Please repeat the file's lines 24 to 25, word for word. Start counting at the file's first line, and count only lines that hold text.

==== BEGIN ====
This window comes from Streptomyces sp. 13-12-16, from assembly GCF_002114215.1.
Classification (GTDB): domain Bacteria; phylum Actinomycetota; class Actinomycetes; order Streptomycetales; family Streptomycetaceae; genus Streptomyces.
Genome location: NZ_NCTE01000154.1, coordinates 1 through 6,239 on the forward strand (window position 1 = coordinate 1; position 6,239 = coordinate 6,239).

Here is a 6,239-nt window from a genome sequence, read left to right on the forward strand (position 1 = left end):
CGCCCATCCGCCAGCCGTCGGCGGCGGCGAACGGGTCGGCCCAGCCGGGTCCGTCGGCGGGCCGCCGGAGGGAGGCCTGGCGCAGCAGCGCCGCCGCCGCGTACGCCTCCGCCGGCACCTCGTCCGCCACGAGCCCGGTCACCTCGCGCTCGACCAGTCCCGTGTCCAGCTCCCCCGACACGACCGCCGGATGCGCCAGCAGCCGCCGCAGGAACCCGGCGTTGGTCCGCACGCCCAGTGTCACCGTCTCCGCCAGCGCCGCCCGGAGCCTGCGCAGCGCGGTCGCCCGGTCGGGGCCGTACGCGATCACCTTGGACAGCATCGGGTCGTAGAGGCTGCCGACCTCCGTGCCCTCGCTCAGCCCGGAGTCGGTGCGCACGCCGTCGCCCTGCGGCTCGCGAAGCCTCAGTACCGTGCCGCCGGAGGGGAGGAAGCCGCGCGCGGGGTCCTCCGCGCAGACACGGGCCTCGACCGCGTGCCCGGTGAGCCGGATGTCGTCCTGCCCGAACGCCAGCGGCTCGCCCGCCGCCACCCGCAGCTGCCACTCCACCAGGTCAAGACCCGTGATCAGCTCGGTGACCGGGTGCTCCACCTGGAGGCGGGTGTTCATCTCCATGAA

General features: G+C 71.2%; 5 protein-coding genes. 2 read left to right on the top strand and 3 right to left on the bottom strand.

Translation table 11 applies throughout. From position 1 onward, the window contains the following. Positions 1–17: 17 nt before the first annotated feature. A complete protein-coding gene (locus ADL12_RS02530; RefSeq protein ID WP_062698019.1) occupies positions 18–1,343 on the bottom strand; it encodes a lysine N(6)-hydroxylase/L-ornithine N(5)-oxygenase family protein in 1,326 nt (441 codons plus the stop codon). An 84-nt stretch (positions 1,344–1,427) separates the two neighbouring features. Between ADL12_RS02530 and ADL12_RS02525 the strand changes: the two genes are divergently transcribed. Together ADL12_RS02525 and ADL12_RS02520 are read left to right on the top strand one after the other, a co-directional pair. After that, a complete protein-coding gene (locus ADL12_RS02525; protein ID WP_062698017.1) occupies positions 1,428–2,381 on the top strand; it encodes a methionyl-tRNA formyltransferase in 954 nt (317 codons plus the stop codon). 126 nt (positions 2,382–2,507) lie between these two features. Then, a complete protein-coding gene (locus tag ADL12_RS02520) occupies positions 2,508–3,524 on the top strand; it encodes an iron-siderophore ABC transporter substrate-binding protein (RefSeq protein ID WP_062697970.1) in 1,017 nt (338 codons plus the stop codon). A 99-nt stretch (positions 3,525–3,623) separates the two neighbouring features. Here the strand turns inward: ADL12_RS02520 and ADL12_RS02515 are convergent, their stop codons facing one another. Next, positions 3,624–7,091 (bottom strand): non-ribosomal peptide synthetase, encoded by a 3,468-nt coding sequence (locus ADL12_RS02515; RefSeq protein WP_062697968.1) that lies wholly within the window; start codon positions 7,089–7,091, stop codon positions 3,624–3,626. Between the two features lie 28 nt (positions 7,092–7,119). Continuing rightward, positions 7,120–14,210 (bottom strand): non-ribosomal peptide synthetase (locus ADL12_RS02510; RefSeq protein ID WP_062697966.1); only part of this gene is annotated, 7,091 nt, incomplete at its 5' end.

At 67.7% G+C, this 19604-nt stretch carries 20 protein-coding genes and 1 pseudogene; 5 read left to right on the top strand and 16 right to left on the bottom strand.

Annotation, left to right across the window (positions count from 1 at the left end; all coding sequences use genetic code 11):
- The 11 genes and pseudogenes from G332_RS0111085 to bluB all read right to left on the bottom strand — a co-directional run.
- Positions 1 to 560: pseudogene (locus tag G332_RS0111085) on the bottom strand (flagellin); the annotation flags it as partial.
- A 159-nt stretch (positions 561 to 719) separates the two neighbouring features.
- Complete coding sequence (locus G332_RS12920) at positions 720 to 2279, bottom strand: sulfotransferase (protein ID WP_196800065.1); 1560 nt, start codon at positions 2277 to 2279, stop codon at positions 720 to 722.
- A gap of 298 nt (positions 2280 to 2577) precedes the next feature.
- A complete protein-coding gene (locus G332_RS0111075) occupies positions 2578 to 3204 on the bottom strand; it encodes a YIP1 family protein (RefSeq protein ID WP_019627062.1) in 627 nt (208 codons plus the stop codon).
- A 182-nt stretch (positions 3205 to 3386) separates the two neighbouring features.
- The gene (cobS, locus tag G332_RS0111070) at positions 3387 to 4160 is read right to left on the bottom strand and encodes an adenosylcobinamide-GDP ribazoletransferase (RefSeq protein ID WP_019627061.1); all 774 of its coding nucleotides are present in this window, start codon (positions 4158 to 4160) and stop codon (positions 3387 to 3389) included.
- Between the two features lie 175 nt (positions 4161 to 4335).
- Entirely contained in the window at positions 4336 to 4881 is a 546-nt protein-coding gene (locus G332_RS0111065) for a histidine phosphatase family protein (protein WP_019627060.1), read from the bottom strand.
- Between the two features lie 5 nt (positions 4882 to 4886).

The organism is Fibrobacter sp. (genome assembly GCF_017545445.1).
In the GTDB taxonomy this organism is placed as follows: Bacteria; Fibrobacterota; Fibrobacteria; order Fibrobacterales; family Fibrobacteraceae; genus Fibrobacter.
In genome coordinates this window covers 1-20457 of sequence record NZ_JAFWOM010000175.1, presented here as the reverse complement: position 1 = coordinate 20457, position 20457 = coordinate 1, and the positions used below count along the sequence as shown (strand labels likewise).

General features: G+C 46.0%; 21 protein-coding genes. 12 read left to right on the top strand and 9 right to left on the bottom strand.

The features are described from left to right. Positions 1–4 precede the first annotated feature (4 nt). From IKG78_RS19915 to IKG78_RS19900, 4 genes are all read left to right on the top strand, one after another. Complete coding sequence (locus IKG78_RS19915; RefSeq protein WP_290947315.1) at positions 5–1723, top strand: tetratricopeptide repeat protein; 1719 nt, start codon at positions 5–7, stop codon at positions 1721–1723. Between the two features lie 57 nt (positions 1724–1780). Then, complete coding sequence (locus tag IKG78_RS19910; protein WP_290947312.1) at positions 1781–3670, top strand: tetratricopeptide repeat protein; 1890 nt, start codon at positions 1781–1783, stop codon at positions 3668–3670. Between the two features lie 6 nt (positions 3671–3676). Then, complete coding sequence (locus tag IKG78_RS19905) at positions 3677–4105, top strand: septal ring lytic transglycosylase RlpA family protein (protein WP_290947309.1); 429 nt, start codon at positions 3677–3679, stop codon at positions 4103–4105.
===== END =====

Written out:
General features: G+C 46.0%; 21 protein-coding genes. 12 read left to right on the top strand and 9 right to left on the bottom strand.

The features are described from left to right. Positions 1–4 precede the first annotated feature (4 nt). From IKG78_RS19915 to IKG78_RS19900, 4 genes are all read left to right on the top strand, one after another. Complete coding sequence (locus IKG78_RS19915; RefSeq protein WP_290947315.1) at positions 5–1723, top strand: tetratricopeptide repeat protein; 1719 nt, start codon at positions 5–7, stop codon at positions 1721–1723. Between the two features lie 57 nt (positions 1724–1780). Then, complete coding sequence (locus tag IKG78_RS19910; protein WP_290947312.1) at positions 1781–3670, top strand: tetratricopeptide repeat protein; 1890 nt, start codon at positions 1781–1783, stop codon at positions 3668–3670. Between the two features lie 6 nt (positions 3671–3676). Then, complete coding sequence (locus tag IKG78_RS19905) at positions 3677–4105, top strand: septal ring lytic transglycosylase RlpA family protein (protein WP_290947309.1); 429 nt, start codon at positions 3677–3679, stop codon at positions 4103–4105.